- The Washington Times - Wednesday, July 24, 2002

Beginning June 23, The Washington Post ran a four-part series totaling more than 18,000 words titled "The Swamp," on the past, present and future of America's Everglades. While Floridians were gratified that this precious ecosystem received so much coverage and attention, the series gave the false impression that the Comprehensive Everglades Restoration Plan would not and could not meet its goals.

This theme continued as recently as July 17, when the same reporter recounted a delay in the implementation of one component of the plan.

The Post chose not to publish my response. But all Americans need to know why Everglades restoration must succeed and will succeed, despite the disagreements and adjustments that will occur over the next 25 years. To think there will be no bumps on the road would be the worst kind of hubris, because never before has a society attempted to restore nature on such a massive scale.

Critics suggest that the Everglades restoration plan is not comprehensive, that it guarantees water for people but not nature, and that it subsidizes water supply, and therefore growth. Each of these claims is either false or misleading.

First, the Everglades plan is remarkably comprehensive. Although all of the elements are not enacted in a single law or overseen by a single government agency, all the bases are covered by this plan.

For example, the commitment for assuring water quality in the Everglades is firmly established in the Clean Water Act, and responsibility for maintaining that commitment rests with the U.S. Environmental Protection Agency and the Florida Department of Environmental Protection. Just because we haven't created an entirely new government bureaucracy does not mean that this plan is not comprehensive.

Second, nature will absolutely receive the water it needs for the Everglades to be fully restored.

Part of the confusion here may arise from the zero-sum mentality that often characterizes conflict in our society. This restoration plan is different. It is holistic. It recognizes that Everglades restoration and a long-term, sustainable water supply are not mutually exclusive. These goals complement each other, rather than conflict with each other.

At the same time, putting 100 percent of the water into an area that is now 50 percent of its original size would permanently drown the Everglades. The restoration plan recognizes this, and as water that is currently flushed out to the sea via canals is recaptured, it will be reserved to ensure that nature receives the water it needs in the right quantities, at the right times and at the right places.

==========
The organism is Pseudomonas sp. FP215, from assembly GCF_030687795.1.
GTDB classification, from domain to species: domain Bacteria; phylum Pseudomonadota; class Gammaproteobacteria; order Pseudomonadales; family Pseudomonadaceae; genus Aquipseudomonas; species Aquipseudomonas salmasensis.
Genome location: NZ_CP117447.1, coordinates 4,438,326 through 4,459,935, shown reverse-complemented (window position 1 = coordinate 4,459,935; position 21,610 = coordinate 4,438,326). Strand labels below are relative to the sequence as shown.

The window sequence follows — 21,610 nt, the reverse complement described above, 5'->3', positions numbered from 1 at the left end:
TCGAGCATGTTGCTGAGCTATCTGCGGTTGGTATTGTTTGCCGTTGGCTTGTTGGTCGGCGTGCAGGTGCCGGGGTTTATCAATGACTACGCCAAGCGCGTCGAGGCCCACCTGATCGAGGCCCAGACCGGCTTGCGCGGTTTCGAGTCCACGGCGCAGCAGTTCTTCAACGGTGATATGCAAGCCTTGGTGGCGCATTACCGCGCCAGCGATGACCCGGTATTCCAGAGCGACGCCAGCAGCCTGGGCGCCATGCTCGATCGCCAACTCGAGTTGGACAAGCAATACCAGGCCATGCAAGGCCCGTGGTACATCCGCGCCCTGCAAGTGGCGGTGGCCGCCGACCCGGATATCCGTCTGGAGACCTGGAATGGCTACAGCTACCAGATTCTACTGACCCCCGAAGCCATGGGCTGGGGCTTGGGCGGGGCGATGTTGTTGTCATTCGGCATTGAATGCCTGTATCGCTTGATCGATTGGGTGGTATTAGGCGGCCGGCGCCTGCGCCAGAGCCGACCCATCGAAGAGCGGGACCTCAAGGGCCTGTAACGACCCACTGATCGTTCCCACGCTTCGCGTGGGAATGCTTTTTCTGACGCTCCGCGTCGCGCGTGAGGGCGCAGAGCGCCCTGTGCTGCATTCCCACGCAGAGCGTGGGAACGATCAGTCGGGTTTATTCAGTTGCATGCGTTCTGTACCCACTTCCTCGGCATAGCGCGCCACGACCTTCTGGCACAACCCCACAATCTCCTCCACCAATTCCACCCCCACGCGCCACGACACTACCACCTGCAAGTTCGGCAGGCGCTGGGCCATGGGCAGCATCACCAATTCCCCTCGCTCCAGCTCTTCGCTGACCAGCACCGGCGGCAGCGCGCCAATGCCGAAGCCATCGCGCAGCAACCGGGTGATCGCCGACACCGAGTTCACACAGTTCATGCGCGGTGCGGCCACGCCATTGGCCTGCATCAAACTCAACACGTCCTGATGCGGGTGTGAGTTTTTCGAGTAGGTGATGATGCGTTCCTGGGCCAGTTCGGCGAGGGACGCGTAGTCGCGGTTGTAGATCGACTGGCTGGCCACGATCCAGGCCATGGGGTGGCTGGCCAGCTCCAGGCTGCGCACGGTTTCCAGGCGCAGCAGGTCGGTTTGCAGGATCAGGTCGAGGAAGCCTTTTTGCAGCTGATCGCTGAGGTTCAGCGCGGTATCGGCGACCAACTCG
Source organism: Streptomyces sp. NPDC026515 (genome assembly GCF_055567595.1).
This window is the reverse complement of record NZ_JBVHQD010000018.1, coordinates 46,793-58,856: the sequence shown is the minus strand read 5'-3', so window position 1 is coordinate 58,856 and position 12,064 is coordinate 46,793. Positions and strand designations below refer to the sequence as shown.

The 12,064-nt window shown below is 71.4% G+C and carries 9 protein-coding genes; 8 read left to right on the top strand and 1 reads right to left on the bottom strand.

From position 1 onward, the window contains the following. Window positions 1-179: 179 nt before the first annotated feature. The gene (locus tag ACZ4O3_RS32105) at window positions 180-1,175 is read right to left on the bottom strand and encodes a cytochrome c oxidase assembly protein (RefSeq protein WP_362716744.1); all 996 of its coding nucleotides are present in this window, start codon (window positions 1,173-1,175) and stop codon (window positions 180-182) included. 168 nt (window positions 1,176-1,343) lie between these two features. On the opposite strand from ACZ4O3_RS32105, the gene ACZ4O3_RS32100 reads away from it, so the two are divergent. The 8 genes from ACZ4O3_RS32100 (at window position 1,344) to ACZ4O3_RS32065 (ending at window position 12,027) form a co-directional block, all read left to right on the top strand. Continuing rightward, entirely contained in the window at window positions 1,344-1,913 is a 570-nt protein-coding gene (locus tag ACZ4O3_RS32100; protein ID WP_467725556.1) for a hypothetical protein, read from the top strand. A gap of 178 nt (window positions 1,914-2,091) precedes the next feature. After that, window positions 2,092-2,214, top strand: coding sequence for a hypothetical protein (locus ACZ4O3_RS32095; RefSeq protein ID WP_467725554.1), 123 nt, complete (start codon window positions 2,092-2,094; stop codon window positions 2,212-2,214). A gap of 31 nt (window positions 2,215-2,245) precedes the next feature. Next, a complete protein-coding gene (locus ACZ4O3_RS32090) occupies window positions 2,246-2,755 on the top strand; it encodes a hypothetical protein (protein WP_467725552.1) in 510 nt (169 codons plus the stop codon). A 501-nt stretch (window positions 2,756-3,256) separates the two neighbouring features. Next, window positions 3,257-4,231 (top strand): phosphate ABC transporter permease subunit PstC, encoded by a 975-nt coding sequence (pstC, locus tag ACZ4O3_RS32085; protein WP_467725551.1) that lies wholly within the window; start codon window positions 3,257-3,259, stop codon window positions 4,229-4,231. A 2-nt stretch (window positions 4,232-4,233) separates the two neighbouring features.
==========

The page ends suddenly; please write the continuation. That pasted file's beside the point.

Finally, the suggestion that the plan subsidizes water supply misses the point at several levels.

First, the federal government was a full partner a generation ago in draining the Everglades. Now, it must be a full partner in fixing the damage. That's only fair.

Second, Florida has made the unprecedented commitment to fully fund half of the project.

Third, the plan does not subsidize the construction of utilities or the pumps and pipes that are needed to provide water supply service. The restoration plan reclaims water now being lost to the sea and puts it back into the Everglades' natural watery landscape. The cost of developing the infrastructure to supply water will, appropriately, be borne by the water consumer.

The original series in The Post and its follow-up articles, of course, were not all bad. They detailed the vision behind Everglades restoration, the innovative technologies that are being implemented and the remarkable coalition that has been assembled to support it. The Post even recalled President Bush's observation that the Everglades is the only place on Earth where alligators and crocodiles live side by side, and that Congress might learn from this example.

I believe that Congress and the American people have learned from this example, and have made the right decision in embracing this project. This plan is complex, long-term, and dynamic. It is the result of years of scientific research and yet, because of its very nature, it is a work-in-progress.

On more than one occasion, The Post compared Everglades restoration to President John F. Kennedy's challenge to land the first man on the Moon. While the comparison is fitting, we know far more about the task before us now than the nation knew in 1961 about its upcoming lunar mission.

We know the restoration plan is sound. Indeed, no other plan exists. Now that we have planned the work, we must work the plan.

Jeb Bush, a Republican, is the governor of Florida.

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